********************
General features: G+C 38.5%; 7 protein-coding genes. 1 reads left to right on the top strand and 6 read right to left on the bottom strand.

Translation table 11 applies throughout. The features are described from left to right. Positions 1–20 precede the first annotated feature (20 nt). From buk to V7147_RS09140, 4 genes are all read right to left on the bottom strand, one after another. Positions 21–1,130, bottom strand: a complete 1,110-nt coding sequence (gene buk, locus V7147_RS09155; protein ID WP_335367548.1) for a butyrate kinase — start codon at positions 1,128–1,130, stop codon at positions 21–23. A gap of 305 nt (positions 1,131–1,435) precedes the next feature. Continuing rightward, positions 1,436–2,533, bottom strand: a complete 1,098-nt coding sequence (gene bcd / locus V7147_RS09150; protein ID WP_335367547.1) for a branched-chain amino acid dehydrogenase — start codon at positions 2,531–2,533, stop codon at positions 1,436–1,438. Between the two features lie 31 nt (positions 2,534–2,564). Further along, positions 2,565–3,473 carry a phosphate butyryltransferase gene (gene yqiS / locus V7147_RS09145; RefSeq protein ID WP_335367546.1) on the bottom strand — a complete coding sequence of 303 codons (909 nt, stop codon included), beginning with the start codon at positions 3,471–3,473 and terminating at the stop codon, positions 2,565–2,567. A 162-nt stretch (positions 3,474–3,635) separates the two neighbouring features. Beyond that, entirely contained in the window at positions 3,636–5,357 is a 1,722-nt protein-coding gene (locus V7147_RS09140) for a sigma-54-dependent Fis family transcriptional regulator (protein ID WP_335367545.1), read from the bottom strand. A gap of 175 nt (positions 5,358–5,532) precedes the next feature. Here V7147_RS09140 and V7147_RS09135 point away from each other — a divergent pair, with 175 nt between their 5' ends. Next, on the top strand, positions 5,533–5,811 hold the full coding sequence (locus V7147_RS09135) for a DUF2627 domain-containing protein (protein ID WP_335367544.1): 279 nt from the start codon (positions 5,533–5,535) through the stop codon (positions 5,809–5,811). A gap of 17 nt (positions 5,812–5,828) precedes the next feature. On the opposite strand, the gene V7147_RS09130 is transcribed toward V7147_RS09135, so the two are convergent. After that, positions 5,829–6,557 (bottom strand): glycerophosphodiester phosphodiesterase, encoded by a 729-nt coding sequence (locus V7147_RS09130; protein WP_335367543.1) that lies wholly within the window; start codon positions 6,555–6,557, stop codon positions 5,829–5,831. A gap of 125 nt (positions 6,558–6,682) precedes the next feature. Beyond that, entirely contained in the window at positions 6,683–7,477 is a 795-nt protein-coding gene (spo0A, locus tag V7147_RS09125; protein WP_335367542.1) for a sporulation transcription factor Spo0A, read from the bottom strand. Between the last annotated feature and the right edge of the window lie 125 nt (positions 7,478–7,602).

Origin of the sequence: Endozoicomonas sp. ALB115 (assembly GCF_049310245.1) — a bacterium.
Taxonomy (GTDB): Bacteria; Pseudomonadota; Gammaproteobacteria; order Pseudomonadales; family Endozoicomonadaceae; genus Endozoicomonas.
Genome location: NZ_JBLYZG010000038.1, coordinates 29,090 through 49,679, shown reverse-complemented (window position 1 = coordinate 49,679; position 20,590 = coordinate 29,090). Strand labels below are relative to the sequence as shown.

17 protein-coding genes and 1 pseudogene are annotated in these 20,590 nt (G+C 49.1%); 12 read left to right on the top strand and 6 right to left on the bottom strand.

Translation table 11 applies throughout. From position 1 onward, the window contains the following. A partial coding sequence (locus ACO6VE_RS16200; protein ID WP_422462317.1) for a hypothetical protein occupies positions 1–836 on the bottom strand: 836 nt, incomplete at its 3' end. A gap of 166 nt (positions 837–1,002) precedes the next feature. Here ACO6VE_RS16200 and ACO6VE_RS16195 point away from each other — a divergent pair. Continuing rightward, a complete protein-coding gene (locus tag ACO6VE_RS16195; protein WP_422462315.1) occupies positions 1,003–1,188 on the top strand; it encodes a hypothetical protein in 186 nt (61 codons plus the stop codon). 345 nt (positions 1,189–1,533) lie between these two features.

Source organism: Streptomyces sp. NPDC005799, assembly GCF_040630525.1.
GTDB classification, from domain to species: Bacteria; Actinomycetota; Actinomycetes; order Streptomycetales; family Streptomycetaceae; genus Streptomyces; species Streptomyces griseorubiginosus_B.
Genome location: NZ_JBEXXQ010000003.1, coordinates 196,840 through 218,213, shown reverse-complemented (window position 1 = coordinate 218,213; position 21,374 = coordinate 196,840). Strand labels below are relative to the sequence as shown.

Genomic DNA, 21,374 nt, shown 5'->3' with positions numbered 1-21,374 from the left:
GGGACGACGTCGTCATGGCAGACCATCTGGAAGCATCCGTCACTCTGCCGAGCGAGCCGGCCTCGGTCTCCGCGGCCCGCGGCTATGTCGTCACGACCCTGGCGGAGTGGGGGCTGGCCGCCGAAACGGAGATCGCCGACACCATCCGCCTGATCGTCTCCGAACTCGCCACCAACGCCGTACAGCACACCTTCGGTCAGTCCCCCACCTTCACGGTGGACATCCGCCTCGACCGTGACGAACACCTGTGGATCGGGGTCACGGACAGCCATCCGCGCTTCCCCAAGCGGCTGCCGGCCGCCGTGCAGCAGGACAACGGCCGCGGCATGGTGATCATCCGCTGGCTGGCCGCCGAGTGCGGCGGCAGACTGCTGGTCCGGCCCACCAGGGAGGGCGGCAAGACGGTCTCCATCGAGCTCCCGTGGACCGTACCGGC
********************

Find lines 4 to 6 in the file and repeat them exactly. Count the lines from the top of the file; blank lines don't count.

Taxonomy (GTDB): Bacteria; Pseudomonadota; Gammaproteobacteria; order Pseudomonadales; family Endozoicomonadaceae; genus Endozoicomonas.
Genome location: NZ_JBLYZG010000038.1, coordinates 29,090 through 49,679, shown reverse-complemented (window position 1 = coordinate 49,679; position 20,590 = coordinate 29,090). Strand labels below are relative to the sequence as shown.

17 protein-coding genes and 1 pseudogene are annotated in these 20,590 nt (G+C 49.1%); 12 read left to right on the top strand and 6 right to left on the bottom strand.